CSS Administration Guide (Software Version 7.20)
Configuring CSS Remote Access Methods
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Configuring CSS Remote Access Methods

Table Of Contents

Configuring CSS Remote Access Methods

Configuring the Secure Shell Daemon Protocol

Enabling SSH

Configuring SSH Access

Configuring SSHD in the CSS

Configuring SSHD Keepalive

Configuring SSHD Port

Configuring SSHD Server-Keybits

Configuring Telnet Access When Using SSHD

Showing SSHD Configurations

Configuring the CSS as a Client of a RADIUS Server

Configuring a RADIUS Server for Use with the CSS

Configuring Authentication Settings

Configuring Authorization Settings

Specifying a Primary RADIUS Server

Specifying a Secondary RADIUS Server

Configuring the RADIUS Server Timeouts

Configuring the RADIUS Server Retransmits

Configuring the RADIUS Server Dead-Time

Showing RADIUS Server Configuration Information

Configuring the CSS as a Client of a TACACS+ Server

Configuring TACACS+ Server User Accounts for Use with the CSS

Configuring Authentication Settings

Configuring Authorization Settings

Defining a TACACS+ Server

Defining a Global Encryption Key

Setting the Global CSS TACACS+ Timeout Period

Setting TACACS+ Authorization

Setting TACACS+ Accounting

Showing TACACS+ Server Configuration Information

Controlling Remote Access to the CSS

Configuring Virtual Authentication

Configuring Console Authentication

Controlling Access to the CSS

Enabling Access to the CSS

Disabling Access to the CSS

Where to Go Next


Configuring CSS Remote Access Methods


This chapter describes how to configure the Secure Shell Daemon (SSH), Remote Authentication Dial-In User Service (RADIUS), and the Terminal Access Controller Access Control System (TACACS+) remote access method. Information in this chapter applies to all models of the CSS, except where noted.

This chapter contains the following major sections:

Configuring the Secure Shell Daemon Protocol

Configuring the CSS as a Client of a RADIUS Server

Configuring the CSS as a Client of a TACACS+ Server

Controlling Remote Access to the CSS

Controlling Access to the CSS

Configuring the Secure Shell Daemon Protocol

The Secure Shell Daemon (SSHD) protocol provides secure encrypted communications between two hosts communicating over an insecure network. The CSS supports an implementation of OpenSSH to provide this secure communication. SSHD uses the standard CSS login sequence of entering the username and password at the CSS login prompts.

SSHD on the CSS supports both the SSH v1 and v2 protocols. For SSH v1, the software provides encrypted communication using ciphers such as 3DES or Blowfish. For SSH v2, the software provides 128-bit AES, Blowfish, 3DES, CAST128, Arcfour, 192-bit AES, or 256-bit AES.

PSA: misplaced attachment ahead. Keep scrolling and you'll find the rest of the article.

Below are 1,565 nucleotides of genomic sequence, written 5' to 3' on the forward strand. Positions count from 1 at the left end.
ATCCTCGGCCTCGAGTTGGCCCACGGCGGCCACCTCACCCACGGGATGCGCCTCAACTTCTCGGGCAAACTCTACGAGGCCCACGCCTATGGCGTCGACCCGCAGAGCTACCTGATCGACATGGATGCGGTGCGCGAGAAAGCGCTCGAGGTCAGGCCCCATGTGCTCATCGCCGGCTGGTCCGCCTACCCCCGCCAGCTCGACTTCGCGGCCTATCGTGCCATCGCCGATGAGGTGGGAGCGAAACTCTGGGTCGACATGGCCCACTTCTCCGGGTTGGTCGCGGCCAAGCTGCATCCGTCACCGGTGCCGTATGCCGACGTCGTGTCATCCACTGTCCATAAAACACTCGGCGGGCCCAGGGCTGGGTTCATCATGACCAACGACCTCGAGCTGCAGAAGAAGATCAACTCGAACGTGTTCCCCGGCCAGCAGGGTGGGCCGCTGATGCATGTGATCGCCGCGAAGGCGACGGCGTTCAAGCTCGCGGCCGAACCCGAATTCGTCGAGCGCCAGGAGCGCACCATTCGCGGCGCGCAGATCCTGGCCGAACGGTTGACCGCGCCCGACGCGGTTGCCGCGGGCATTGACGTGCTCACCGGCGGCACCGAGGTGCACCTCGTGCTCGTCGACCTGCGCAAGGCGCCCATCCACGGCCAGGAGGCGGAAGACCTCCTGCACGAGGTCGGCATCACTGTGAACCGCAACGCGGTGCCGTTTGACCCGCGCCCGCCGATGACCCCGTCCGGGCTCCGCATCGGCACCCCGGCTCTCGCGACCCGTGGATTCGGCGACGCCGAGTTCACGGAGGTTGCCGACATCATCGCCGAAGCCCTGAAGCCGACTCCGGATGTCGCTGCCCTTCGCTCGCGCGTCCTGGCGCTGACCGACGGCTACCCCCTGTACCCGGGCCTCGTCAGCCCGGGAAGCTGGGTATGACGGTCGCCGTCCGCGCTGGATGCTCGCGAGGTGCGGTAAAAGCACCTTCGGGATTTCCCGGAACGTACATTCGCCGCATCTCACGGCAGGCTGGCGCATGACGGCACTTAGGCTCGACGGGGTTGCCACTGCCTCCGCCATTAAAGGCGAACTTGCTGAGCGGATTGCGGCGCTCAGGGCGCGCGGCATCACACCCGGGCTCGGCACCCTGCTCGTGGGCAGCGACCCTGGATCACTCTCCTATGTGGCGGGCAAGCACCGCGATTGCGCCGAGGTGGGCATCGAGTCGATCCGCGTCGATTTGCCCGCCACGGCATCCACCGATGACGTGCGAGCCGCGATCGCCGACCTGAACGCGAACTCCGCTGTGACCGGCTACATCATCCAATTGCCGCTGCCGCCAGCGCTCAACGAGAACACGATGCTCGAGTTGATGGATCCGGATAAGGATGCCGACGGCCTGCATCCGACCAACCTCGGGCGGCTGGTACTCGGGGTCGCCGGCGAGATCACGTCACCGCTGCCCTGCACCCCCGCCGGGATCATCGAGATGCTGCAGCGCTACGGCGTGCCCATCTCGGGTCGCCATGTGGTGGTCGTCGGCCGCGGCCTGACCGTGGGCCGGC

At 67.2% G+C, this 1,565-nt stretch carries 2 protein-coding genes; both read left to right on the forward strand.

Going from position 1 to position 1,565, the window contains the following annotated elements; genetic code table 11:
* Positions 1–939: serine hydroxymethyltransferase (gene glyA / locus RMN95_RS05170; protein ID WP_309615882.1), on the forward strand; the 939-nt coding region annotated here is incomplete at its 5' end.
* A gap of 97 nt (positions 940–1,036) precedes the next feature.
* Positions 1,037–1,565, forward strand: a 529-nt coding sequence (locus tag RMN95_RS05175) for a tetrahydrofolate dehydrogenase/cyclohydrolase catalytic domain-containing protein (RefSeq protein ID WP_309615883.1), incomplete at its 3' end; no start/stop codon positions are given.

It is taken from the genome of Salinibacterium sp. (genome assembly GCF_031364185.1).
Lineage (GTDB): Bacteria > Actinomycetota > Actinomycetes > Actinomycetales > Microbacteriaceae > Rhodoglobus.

Caution When using SSHD, ensure that the CSS is not configured to perform a network boot from a network-mounted file system on a remote system (a diskless environment). If you require the CSS to use the network-mounted method of booting, be aware that the SSHD protocol is not supported.

If the CSS has been booted using a network boot from a network-mounted file system, the CSS logs the following error message by SSHD as the protocol attempts to initialize (and then exit from operation):

Unable to initialize sshd; failure to seed random number generator

This section includes the following topics:

Enabling SSH

Configuring SSH Access

Configuring SSHD in the CSS

Configuring Telnet Access When Using SSHD

Showing SSHD Configurations

Enabling SSH

To enable SSH functionality in your CSS, you must purchase the Secure Management software option. If you purchased the Secure Management software option:

During the initial CSS order placement, the software Claim Certificate is included in the accessory kit.

After receiving the CSS, Cisco Systems sends the Claim Certificate to you by mail.


Note If you cannot locate the Secure Management option Claim Certificate in the accessory kit, call the Cisco Technical Assistance Center (TAC) toll free, 24 hours a day, 7 days a week at 1-800-553-2447 or 1-408-526-7209. You can also e-mail TAC at tac@cisco.com.


Follow the instructions on the Claim Certificate to obtain the Secure Management software license key.

To enter the Secure Management license key and activate SSH:

1. Log in to the CSS and enter the license command.

# license

2. Enter the Secure Management license key.

Enter the Software License Key (q to quit): nnnnnnnnnnnn

The Secure Management license key is now properly installed and the SSH function activated.

Configuring SSH Access

SSH access to the CSS is enabled by default through the no restrict ssh command. You can verify the SSH access selection in the running-config file.

To enhance security when using SSHD, disable Telnet access (Telnet access is enabled by default). Use the telnet-access disable command as described in the "Controlling Access to the CSS" section.

To enable SSH access to the CSS, enter:

(config)# no restrict ssh

To disable SSH access, enter:

(config)# restrict ssh

Configuring SSHD in the CSS

The CSS provides the following commands for configuring SSHD:

sshd keepalive - Enables TCP keepalive messages

sshd port - Specifies the SSHD port

sshd server-keybits - Sets the number of bits in the ephemeral protocol server key (SSH v1 only)

Ensure you enable SSHD access to the CSS for SSHD to accept connections from SSH clients. By default, SSH access is enabled through the no restrict ssh global command.

Configuring SSHD Keepalive

The CSS supports sending TCP keepalive messages to the client as a means for the server to determine whether the SSHD connection to the client is functioning (for example, if the network has gone down or the client has become unresponsive). If you disable sending SSHD keepalives to a client, sessions may hang indefinitely on the server, which consumes system resources.